Reading highlights – August and September

I have two months worth of books to reflect upon today, because somehow I missed my August post. But I’ll try not to go on about all of them and just present the highlights package. (That’ll mean ignoring any books I might have happened to re-read… of which there were four.)


Hindsight – Sarah Belle

Hindsight is a light comedy about a woman who comes close to destroying her marriage by letting her career as a PR agent to the rich and famous take over her life. She finds herself translated back in time to 1960s Melbourne, complete with husband, kids and neighbourhood, and rediscovers her relationship with same. It’s quite an entertaining look at how a modern woman survives in a world in which she doesn’t have so much as a landline telephone or TV, but I did have issues with the apparent message that a woman who drops her career and becomes a full-time mum is actually happier. Hmmm. This book was chosen by my reading group (all women, not all of them mums) and we had rather an interesting discussion about contemporary work-life balance among other things.

Between the Sheets – Liv Rancourt

Between-the-SheetsLiv Rancourt is one of my online buddies, and I received a review copy of her new romance novella… Here’s my official review!

Love on choir camp — the premise caught me from the start. Maggie is on a convention for school music teachers, when she kisses Randy first and meets him later. Since she’s been challenged by her best friend to hook up for the weekend, she’s off to a good start.

I thoroughly enjoyed this book/novella. It’s fast-paced with snappy writing and lots of ironic humour. The air between Maggie and Randy fairly sizzles, and there’s a fabulous emotional intensity to their encounters that makes it very clear to the reader they really like each other, even if they tell themselves they’re pretending.

The main characters are well drawn and believable, with vulnerabilities they succumb to but ultimately surmount. In particular, Maggie, who has considerable relationship baggage, is brave as she confronts what she wants and sets out to get it. And when Randy turns out to be a hot shot musician, I felt like swooning.

It’s a great length, easily read in one sitting without feeling too short. Although having said that I could have definitely handled more Maggie and Randy. I desperately wanted to see them play music together.

Last Line – Harper Fox

One of Harper Fox’s early novels was re-released for kindle, so of course I had to read it immediately. This is by far the most emotionally harrowing of her novels, about two UK special agents, one of whom was tortured and brain-washed in the past, making him really vulnerable to manipulation by the bad guys. It all turns out well in the end, but not for the faint-hearted.

Other books read in August included Ghostly Treasure by Suzanne Stengl (a novella by another online buddy). On the audiobook front, I listened to two of the Phryne Fisher novels by Kerry Greenwood — Rudigore and Urn Burial.


The Broken Kingdoms – N.K. Jemisin

the-broken-kingdoms-by-nk-jemisinThis is the second of N.K. Jemisin’s Inheritance Trilogy (fantasy), the first of which is The Hundred Thousand Kingdoms, which I read and adored (and reviewed) a few years ago. The Broken Kingdoms has been sitting on my kindle all that time since. It’s set ten years after the first book, in a city overshadowed by an enormous supernatural tree, where someone is mysteriously killing godlings (children of the three main gods). Oree is a blind woman who can see magic… and paints using magic. She hangs out with godlings, has been in a relationship with one, but finds herself a pawn in the plot of those seeking to kill them. She also befriends a fallen god and helps him find himself again.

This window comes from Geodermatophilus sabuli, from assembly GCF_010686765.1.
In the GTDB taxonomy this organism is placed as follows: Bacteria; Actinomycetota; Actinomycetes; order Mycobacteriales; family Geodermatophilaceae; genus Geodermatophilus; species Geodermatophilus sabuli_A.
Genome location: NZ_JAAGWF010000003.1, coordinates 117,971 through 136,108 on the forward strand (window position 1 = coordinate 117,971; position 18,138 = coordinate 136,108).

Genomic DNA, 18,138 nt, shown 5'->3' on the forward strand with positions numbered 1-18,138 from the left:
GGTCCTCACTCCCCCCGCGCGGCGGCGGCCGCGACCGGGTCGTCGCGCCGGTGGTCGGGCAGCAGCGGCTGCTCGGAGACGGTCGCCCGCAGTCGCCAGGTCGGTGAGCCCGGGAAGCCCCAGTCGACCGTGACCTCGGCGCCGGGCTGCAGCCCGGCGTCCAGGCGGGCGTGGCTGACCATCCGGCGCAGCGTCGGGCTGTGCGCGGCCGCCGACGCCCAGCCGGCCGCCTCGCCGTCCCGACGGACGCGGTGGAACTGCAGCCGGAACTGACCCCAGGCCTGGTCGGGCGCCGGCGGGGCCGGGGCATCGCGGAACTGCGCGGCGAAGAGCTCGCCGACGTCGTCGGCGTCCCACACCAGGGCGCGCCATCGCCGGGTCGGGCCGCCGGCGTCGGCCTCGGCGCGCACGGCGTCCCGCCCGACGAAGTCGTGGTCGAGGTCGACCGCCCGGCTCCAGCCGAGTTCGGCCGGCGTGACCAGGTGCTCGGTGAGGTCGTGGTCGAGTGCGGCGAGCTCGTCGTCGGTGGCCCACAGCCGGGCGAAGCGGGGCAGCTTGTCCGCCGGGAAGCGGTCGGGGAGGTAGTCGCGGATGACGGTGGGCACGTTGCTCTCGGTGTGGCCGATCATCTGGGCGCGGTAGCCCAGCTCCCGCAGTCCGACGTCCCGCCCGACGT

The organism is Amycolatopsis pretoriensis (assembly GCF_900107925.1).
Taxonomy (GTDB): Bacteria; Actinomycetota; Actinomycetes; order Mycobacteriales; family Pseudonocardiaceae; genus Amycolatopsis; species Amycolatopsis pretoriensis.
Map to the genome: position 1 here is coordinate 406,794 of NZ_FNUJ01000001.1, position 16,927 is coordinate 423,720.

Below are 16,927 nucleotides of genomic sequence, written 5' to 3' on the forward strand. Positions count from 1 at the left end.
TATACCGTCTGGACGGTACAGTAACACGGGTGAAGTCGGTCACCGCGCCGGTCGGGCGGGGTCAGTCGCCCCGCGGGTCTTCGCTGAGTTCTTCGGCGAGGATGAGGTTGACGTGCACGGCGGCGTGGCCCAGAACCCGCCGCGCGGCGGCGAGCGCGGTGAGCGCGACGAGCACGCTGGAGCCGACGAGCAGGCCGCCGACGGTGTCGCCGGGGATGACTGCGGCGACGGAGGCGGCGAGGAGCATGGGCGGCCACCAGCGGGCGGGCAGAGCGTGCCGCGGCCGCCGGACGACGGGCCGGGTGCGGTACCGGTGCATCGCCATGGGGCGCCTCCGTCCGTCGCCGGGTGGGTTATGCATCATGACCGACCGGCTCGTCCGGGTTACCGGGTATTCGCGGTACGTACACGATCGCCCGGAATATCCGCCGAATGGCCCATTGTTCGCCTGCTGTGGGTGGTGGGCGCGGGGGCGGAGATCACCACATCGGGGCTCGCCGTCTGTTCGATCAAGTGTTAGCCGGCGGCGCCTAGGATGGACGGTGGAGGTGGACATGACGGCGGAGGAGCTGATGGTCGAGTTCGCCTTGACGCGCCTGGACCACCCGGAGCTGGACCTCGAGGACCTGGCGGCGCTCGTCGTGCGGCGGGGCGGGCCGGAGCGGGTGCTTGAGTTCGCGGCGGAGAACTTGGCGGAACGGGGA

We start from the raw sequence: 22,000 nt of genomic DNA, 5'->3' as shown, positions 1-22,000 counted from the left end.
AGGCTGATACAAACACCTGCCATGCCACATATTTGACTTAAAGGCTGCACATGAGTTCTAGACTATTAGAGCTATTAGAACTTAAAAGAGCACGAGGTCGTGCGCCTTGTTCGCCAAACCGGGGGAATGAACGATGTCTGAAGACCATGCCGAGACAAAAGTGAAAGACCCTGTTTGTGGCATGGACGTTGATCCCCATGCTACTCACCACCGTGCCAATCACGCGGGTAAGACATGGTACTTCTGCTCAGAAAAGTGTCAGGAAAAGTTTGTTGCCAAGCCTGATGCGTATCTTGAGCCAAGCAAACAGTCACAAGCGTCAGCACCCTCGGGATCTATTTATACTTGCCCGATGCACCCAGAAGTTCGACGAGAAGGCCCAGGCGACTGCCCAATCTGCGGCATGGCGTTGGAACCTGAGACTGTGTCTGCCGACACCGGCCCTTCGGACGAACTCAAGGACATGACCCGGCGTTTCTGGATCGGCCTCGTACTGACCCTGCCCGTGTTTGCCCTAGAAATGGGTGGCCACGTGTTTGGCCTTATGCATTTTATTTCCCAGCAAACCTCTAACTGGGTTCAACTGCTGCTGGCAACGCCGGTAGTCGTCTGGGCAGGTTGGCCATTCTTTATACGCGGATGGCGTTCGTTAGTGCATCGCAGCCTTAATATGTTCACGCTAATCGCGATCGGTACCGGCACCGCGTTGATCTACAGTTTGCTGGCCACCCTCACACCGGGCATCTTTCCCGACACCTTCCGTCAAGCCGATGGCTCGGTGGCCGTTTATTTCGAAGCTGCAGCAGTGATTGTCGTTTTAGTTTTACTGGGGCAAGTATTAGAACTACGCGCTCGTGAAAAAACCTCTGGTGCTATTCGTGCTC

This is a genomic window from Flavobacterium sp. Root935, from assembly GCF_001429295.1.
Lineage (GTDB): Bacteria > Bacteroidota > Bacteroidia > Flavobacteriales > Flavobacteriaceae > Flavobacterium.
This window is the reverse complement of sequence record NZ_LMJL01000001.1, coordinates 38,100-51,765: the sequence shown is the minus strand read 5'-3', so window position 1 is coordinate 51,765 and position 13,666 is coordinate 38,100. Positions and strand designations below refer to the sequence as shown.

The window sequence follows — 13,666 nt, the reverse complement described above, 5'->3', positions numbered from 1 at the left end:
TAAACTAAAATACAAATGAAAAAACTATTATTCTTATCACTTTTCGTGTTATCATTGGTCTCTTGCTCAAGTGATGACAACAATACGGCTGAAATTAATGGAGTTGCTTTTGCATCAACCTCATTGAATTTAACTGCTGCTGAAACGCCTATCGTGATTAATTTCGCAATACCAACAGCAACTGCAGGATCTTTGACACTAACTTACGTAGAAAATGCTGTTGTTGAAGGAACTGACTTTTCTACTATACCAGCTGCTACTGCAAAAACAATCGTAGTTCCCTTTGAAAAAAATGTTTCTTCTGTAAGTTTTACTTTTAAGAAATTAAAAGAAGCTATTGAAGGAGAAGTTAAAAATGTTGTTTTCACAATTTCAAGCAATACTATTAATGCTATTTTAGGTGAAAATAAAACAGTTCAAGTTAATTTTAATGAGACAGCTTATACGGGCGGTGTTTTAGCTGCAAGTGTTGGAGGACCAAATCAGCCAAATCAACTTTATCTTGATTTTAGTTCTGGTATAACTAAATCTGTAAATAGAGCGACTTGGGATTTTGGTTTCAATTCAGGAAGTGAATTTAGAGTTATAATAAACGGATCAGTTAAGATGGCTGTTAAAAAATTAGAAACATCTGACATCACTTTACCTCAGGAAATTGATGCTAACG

The Broken Kingdoms is very very different to The Hundred Thousand Kingdoms, although written in a similar style. It’s not nearly as complex or political, for one thing, and although Oree is a determined protagonist (and it’s fascinating to have a book narrated by a blind woman), I don’t think I connected with her as much. Moreover, there just isn’t as much to the story. And as for the end… well, let’s just say that if you’re someone who likes a ‘happy ever after’ ending for relationship subplots, you’ll feel like throwing the book (or kindle) across the room. On the whole I enjoyed the book enough to finish it (and I only finish books I like), but I didn’t love it.

More September books

Other books read in September included Stranger on the Shore and Fair Game (All’s Fair), both by Josh Lanyon. Both of these are mystery novels with a m/m romance angle. I liked Stranger on the Shore in particular, with its Gatsby-inspired 20-year old child kidnapping mystery solved by a journalist who stays with a wealthy dysfunctional family on Long Island to research the story for a book.

Currently I’m reading the latest in Lynn Flewelling’s Nightrunner fantasy series, Shards of Time. I do love the first two or three in this series, but although the subsequent books don’t reach the same heights, I rather enjoy them anyway. One of the things that has struck me about this one is how like a D&D setup some books in the series are. More on that next month! In the car I’m listening to Jane Austen’s Emma.

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